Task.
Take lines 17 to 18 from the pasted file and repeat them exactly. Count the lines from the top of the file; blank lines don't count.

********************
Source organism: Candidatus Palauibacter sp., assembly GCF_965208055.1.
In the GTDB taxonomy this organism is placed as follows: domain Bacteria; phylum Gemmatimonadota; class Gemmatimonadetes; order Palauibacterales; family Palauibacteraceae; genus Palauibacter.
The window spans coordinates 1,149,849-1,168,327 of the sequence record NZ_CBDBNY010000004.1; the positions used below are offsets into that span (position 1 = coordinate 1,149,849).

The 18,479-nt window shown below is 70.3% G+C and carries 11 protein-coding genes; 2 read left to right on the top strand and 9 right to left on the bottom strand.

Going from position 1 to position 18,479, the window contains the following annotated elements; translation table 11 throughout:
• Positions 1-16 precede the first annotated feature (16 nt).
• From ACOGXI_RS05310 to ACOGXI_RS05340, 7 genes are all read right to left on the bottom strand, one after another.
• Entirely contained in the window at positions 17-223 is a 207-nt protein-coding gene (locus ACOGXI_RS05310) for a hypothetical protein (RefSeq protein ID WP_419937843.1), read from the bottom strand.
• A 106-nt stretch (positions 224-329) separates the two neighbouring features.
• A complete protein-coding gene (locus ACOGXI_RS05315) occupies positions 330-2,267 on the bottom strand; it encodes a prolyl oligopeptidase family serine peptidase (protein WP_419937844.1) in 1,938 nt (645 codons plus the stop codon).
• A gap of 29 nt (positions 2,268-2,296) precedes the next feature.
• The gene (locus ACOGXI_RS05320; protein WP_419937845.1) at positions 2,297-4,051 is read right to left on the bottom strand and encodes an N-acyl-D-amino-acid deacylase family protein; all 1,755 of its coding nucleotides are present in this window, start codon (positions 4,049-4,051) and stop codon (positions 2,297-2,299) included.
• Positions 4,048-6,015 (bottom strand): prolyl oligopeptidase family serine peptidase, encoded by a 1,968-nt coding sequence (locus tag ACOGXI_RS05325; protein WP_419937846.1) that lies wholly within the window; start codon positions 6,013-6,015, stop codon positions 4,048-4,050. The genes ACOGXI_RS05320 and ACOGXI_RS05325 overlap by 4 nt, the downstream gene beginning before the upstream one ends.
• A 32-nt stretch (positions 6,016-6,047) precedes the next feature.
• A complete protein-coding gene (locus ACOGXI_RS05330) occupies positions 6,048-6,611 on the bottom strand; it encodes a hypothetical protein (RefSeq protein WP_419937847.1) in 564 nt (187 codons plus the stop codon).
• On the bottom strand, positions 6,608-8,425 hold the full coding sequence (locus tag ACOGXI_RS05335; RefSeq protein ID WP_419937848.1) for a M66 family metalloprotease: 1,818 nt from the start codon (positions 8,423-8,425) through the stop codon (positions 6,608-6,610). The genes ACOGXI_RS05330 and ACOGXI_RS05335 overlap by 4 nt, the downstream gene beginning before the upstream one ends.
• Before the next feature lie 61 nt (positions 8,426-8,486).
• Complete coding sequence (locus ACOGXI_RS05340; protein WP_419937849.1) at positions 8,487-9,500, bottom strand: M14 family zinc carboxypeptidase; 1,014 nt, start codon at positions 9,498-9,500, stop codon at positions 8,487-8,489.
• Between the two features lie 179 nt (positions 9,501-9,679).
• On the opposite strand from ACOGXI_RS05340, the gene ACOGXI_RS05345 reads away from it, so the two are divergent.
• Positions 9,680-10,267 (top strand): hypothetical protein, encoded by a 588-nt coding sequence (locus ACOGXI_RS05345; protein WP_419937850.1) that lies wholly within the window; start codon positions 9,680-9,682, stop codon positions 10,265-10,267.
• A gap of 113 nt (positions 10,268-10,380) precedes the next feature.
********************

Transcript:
• Before the next feature lie 61 nt (positions 8,426-8,486).
• Complete coding sequence (locus ACOGXI_RS05340; protein WP_419937849.1) at positions 8,487-9,500, bottom strand: M14 family zinc carboxypeptidase; 1,014 nt, start codon at positions 9,498-9,500, stop codon at positions 8,487-8,489.